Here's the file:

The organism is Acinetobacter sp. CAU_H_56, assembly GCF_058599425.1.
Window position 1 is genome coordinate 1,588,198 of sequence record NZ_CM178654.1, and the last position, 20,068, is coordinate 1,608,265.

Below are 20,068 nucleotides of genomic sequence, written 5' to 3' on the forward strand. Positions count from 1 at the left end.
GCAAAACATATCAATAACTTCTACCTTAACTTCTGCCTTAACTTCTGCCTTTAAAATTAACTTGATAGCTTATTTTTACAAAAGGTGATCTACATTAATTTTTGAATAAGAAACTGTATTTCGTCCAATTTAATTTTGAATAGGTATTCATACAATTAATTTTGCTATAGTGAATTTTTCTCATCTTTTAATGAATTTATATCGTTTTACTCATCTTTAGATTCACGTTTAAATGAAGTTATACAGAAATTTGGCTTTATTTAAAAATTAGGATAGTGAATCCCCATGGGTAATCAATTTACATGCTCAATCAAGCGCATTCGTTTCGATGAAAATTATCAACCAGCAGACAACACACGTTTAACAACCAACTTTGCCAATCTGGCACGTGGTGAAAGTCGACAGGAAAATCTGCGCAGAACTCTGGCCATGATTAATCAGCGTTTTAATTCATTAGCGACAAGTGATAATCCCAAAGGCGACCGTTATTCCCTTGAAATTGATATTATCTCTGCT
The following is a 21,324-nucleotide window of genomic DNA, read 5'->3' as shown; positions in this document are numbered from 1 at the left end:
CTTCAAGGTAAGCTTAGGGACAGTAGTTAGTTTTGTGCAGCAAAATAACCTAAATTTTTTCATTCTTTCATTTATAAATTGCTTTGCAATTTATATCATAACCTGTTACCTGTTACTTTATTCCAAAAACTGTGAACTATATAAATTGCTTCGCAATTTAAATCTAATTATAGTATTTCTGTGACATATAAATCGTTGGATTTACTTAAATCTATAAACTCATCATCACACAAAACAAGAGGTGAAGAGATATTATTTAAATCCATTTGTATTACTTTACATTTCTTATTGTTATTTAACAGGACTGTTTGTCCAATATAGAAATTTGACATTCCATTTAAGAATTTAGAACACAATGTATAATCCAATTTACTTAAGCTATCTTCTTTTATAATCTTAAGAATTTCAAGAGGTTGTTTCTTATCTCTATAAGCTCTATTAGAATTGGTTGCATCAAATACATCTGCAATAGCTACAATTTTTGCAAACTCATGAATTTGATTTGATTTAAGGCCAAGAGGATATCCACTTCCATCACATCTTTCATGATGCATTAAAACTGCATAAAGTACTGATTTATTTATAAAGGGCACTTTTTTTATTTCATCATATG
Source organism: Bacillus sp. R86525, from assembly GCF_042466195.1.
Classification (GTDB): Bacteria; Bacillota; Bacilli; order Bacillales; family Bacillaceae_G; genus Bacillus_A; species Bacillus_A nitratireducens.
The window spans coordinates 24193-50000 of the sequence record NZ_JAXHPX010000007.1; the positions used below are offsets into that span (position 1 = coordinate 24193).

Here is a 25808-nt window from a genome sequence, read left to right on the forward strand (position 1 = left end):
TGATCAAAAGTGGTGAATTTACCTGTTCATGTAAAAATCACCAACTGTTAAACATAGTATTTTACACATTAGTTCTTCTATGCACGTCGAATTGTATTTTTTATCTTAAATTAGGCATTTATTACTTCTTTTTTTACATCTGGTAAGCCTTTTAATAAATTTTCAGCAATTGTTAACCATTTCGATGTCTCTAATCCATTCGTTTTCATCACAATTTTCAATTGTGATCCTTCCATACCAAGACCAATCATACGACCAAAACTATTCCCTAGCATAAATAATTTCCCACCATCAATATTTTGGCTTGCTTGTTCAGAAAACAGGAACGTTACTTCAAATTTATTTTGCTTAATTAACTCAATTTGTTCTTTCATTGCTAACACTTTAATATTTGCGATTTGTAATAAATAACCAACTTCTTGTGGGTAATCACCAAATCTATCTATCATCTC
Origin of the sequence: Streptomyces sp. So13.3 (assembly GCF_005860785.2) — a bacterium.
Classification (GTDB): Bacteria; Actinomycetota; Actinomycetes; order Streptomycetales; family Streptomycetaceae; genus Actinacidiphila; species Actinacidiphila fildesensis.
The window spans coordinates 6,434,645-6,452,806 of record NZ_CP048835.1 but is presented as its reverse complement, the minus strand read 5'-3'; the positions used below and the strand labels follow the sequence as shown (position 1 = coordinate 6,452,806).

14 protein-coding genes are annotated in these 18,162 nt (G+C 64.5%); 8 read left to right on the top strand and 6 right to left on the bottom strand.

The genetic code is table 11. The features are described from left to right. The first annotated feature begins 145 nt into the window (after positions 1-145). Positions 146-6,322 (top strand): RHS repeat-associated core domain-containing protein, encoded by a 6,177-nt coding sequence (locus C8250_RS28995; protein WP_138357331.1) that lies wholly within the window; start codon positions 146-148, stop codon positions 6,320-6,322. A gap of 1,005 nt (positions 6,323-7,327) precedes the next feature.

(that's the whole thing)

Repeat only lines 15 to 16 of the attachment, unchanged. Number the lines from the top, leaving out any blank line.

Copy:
14 protein-coding genes are annotated in these 18,162 nt (G+C 64.5%); 8 read left to right on the top strand and 6 right to left on the bottom strand.

The genetic code is table 11. The features are described from left to right. The first annotated feature begins 145 nt into the window (after positions 1-145). Positions 146-6,322 (top strand): RHS repeat-associated core domain-containing protein, encoded by a 6,177-nt coding sequence (locus C8250_RS28995; protein WP_138357331.1) that lies wholly within the window; start codon positions 146-148, stop codon positions 6,320-6,322. A gap of 1,005 nt (positions 6,323-7,327) precedes the next feature.